Cover Story

It's time to abandon the glass-ceiling metaphor, says Alice Eagly, PhD.

That metaphor implies there is a rigid barrier that blocks women from the top echelons of power, explains Eagly, the Northwestern University psychology department chair known for her research on the psychology of gender.

But with 23 percent of American CEOs of organizations now women, according to the U.S. Bureau of Labor Statistics, that's clearly not what's happening today.

A more accurate metaphor for the obstacles women encounter is a labyrinth- "a series of complexities, detours, dead ends and unusual paths," says Eagly. This labyrinth includes sex discrimination, women's domestic responsibilities and sometimes women's own failure to believe in themselves.

That theory is explained in a book due this fall, "Through the Labyrinth: The Truth about How Women Become Leaders" (Harvard Business School Press), co-written by Eagly and Wellesley College psychology professor Linda Carli, PhD.

Eagly and Carli amassed the research on women's leadership from psychology, economics, communications, management and sociology. Their findings document the hurdles women leaders face and suggest ways they can negotiate them.

"The motivation for the book is to help both men and women understand the dilemma women are placed in," says Carli.

To increase gender equality in the workplace, the authors surmise, change must take place on four levels: the culture, the organization, the family and the individual.

Conflicting expectations

Though discrimination is generally less blatant today, women are still treated unfairly, often due to prejudice and stereotypical thinking, say the authors. "The stereotype of men is more similar to the stereotype of leaders," explains Eagly. As a result, women may not be seen as "tough enough" or having "what it takes" to perform at the top levels.

When women are in leading roles, people expect them to have the qualities of both leaders and women, but that can require a complex balancing act. If they are too tough, women can be disparaged for being "just like a man," says Eagly. If they take a softer approach, they can be viewed as weak or incompetent.

A case in point is Hillary Clinton. She's skilled, confident, knows politics, but people criticize her for not being warm enough. "People rarely have that expectation for a man," points out Eagly. "Do we worry about John McCain being warm?"

To walk that fine line to leadership, the authors suggest that women blend the characteristic male qualities, such as decisiveness and toughness, with the female qualities of warmth and inclusiveness. In short, a successful woman leader generally shows signs of femininity, while assertively taking charge and demonstrating her competence. She can show her proficiency, for example, by being well-prepared and mastering her job responsibilities. She can reveal her femininity by warmly supporting her colleagues.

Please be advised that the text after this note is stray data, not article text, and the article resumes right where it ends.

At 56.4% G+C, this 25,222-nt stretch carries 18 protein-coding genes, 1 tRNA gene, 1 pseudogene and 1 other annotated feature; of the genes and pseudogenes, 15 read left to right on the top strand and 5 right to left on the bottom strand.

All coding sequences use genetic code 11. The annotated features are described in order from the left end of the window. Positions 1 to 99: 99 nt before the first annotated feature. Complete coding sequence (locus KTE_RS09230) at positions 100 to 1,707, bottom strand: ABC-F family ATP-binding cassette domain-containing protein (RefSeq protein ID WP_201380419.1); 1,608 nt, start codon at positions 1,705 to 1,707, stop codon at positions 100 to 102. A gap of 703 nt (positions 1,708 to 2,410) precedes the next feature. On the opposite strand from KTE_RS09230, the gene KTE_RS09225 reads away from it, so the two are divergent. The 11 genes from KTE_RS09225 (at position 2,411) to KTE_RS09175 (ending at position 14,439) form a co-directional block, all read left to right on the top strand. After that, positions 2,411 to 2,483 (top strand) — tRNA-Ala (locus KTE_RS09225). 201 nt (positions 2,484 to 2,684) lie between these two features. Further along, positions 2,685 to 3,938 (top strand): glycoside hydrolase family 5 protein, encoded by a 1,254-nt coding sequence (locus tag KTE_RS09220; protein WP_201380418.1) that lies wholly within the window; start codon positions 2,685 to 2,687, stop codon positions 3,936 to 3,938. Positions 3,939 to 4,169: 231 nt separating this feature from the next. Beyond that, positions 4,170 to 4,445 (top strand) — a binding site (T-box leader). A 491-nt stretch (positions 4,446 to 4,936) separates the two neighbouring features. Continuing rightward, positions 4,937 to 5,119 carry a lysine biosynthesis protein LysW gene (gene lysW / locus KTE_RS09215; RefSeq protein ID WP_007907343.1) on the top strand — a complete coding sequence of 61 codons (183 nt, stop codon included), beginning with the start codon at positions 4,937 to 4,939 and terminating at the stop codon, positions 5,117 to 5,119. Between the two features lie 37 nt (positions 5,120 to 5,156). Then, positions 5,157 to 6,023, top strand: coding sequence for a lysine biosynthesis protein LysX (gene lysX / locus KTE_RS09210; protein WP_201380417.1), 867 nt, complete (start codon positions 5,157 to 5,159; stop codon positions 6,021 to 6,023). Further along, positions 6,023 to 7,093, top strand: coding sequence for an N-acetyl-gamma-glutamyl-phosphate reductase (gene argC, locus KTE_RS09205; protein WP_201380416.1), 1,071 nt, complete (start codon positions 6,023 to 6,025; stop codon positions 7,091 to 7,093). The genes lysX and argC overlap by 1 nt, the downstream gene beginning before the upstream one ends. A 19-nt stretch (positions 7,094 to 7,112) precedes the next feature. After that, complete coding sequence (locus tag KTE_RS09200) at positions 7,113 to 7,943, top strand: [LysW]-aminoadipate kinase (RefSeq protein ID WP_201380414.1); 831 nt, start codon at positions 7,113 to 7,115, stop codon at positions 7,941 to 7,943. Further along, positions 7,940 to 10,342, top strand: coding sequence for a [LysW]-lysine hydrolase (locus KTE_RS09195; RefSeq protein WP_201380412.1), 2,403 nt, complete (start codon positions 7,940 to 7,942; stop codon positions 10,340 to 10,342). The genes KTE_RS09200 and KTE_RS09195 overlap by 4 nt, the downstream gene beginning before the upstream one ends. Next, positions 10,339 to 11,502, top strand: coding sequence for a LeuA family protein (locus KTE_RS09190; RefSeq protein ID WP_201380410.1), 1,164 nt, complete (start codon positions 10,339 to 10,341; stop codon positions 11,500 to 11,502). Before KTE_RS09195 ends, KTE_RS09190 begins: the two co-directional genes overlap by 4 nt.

Women must also build their social networks to be successful leaders, say the authors. Ironically, even though women are viewed as more social beings, they often have less "social capital" in organizations than men.

"There are always these networks within organizations in which decision-making occurs in informal contexts and women commonly get excluded from them-for example, the guys who play basketball on Friday nights," says Eagly.

And those networks are essential, not only in providing emotional support, but in helping to make deals and ferret out the inside scoop on organizational problems, emerging projects or promotions.

That doesn't mean women need to barge in on the Friday night game, Eagly says. They might instead invite colleagues for coffee or an activity or event of their choice.

"Women have to be assertive, not wait for an invitation and sometimes bend to masculine culture," Eagly advises.

Family ties

These days, a fast-track career demands long hours that often stretch into evenings and weekends. Since women typically have more domestic responsibilities than men, they are usually the ones to cut back their work hours or abandon their jobs when a couple decides to have children.

"These types of detours make it more difficult for women to reach a position of greater responsibility and power," says Eagly. "It's a major complexity in women's lives that men don't face to as great a degree, typically."